History at the Coalface

A couple of years ago I was one of a group of academics who wrote a study of coal in Australia for the American mining giant Peabody.  It was a scholarly study, with good research, bringing together people from different fields to produce a detailed perspective on Australian coal mining, past, present and future.

In retrospect, Peabody probably felt it did its dough.  The company had planned to use the report in its fight with the Rudd government over the forthcoming Emissions Trading Scheme.  At the time, they probably expected they would need hard evidence about the significance of the coal industry as ammunition in the debate, whereas it turned out that all the mining companies needed to spook the government was a few million dollars worth of advertising.  Who knew?  Well, they know now – as does every other company with an axe to grind with government.

My part in the report was to supply some background history.  I learnt a lot from the experience, not least that it’s possible to find anything interesting once you start researching it – even coal.

Coal mines of Newcastle

Coal mines of Newcastle

Australia has been mining coal since 1797, when some marines chasing escaped convicts stumbled on a coal seam next to the Hunter River.  The town of Newcastle was established in 1804, and working at the ‘Coal River’ became a secondary punishment for convicts who had committed further crimes in New South Wales.  The Hunter Valley mines were based on 19th century technology, as were the mines on the West Moreton field at Ipswich, west of Brisbane.

Labour relations were modelled on 19th century conditions too.  In my research, I came across The Coalminers of New South Wales: a history of the union, 1860-1960 (1960) by Robin Gollan.  Gollan had been a communist in his earlier days; he left in 1957, along with so many others, following the Hungarian uprising.  His work was strongly influenced by the British Marxists, especially Harold Laski, who supervised his PhD, and by E. P. Thompson, whose book The Making of the English Working Class uncovered the lost world of working class customs.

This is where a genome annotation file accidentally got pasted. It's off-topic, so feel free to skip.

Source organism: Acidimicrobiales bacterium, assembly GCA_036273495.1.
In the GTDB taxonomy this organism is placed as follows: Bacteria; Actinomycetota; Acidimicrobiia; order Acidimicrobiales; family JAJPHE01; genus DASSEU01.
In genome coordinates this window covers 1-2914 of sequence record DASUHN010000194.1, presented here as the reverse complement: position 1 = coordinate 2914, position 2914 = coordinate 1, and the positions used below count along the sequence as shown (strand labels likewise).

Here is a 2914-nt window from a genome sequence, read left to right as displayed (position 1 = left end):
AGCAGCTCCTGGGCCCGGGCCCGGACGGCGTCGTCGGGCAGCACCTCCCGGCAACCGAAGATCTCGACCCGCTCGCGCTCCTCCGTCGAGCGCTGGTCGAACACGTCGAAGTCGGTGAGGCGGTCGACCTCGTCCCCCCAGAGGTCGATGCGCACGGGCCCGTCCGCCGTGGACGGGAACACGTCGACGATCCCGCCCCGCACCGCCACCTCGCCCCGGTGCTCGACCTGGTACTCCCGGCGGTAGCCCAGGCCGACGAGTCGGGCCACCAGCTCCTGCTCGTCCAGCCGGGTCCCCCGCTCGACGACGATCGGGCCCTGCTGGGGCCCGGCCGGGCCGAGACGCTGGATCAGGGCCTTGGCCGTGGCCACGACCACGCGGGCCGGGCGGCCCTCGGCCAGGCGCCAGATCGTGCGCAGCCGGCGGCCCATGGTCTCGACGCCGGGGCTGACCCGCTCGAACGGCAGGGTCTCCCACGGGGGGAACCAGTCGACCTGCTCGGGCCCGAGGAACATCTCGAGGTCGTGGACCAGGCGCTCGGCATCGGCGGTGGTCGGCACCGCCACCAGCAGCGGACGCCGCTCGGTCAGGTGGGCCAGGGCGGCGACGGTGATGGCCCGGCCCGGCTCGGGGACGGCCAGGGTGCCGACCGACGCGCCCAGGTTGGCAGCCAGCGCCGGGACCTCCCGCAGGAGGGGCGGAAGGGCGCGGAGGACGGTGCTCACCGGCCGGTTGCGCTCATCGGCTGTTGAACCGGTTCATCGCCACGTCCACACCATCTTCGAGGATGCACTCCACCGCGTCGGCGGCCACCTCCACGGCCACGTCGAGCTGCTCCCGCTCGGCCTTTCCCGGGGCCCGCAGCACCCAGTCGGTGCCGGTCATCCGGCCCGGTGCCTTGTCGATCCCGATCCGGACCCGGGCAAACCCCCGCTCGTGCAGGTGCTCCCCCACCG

The Grimethorpe Colliery Band has been touring Australia recently, having outlived the Grimethorpe colliery by nearly 20 years.  In his book, Gollan describes a world straight out of Brassed Off.  He uncovers a rich cultural life in the mining towns – but it was a claustrophobic, sexist world as well, full of male bonding rituals and devotion to old fashioned union politics, where ‘to do your darg’ was to do a decent day’s work.

It was also a world of Us and Them.  During industrial clashes – and there were many – violence flared.  During a lockout at Rothbury in 1929, police fired on union demonstrators and killed an innocent bystander with a ricocheting bullet.

The unions were strong because the mines were dangerous, and miners needed whatever protection they could negotiate, though there was nothing to be done about ‘black lung’.  As early as convict times, men had been invalided out with ‘asthma’– almost certainly silicosis.

Ipswich was a union town too, but less radical than the Hunter Valley, with a working class culture that tended more towards Methodism and Welsh choirs.  Perhaps because it is only an hour away from Brisbane by train, Ipswich was a less claustrophobic mining town.

World War II poster

World War II poster

However they did participate in the great strikes of the late 1940s. Power shortages affected everyone during these strikes.  By World War II, Australian industry relied on electricity, and electricity relied on coal-fired generators.  Besides, electricity had become essential in the home, for light, cooking and heating.  My parents married during one such strike in 1946.  The wedding reception was held by candlelight – very romantic, until my mother’s bridal veil caught fire.

In one of the defining moments in labour history, the Labor Prime Minister Ben Chifley called in the army to get the coal moving again. The wonder of it is that Chifley – originally a train driver from Bathurst – could have imagined that the army could do the work.  Underground mining was far too dangerous to hand over to untrained soldiers.

Open cut mining is another world entirely.  The State Electricity Commission in Victoria first experimented with open cut in the 1920s at Yallourn in the La Trobe Valley.  Environmentally it can be a disaster.  Yallourn’s coalmine eventually gobbled up the town itself in the unremitting hunger of the SEC for coal.  Mining can and does move mountains, and reclamation is expensive.  But while the old deep-sunk mines of Newcastle and Ipswich were miserable places to work, open cut is safer.  Since the early 1960s, with the opening of the Bowen Basin in Queensland, it has become the norm.

But there are no Welsh male choirs or Grimethorpe Bands in the Bowen, or Surat, or Galilee Basins.  The old world of working class practices has gone – and on the whole a good thing too.  But in the world of fly-in, fly-out mining, the social capital that gave men a sense of cooperative purpose and pride in a dangerous, dead end job, has gone as well.  Men no longer expect to spend a lifetime down the coalmines – and it is the owners, not the workers, engaged in a game of brinkmanship with government today.

Note: a shorter version of this post first appeared in the Weekend Australian on 16 July 2011.

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One response to “History at the Coalface

  1. Pingback: How will we write history when the data disappears? | Historians are Past Caring

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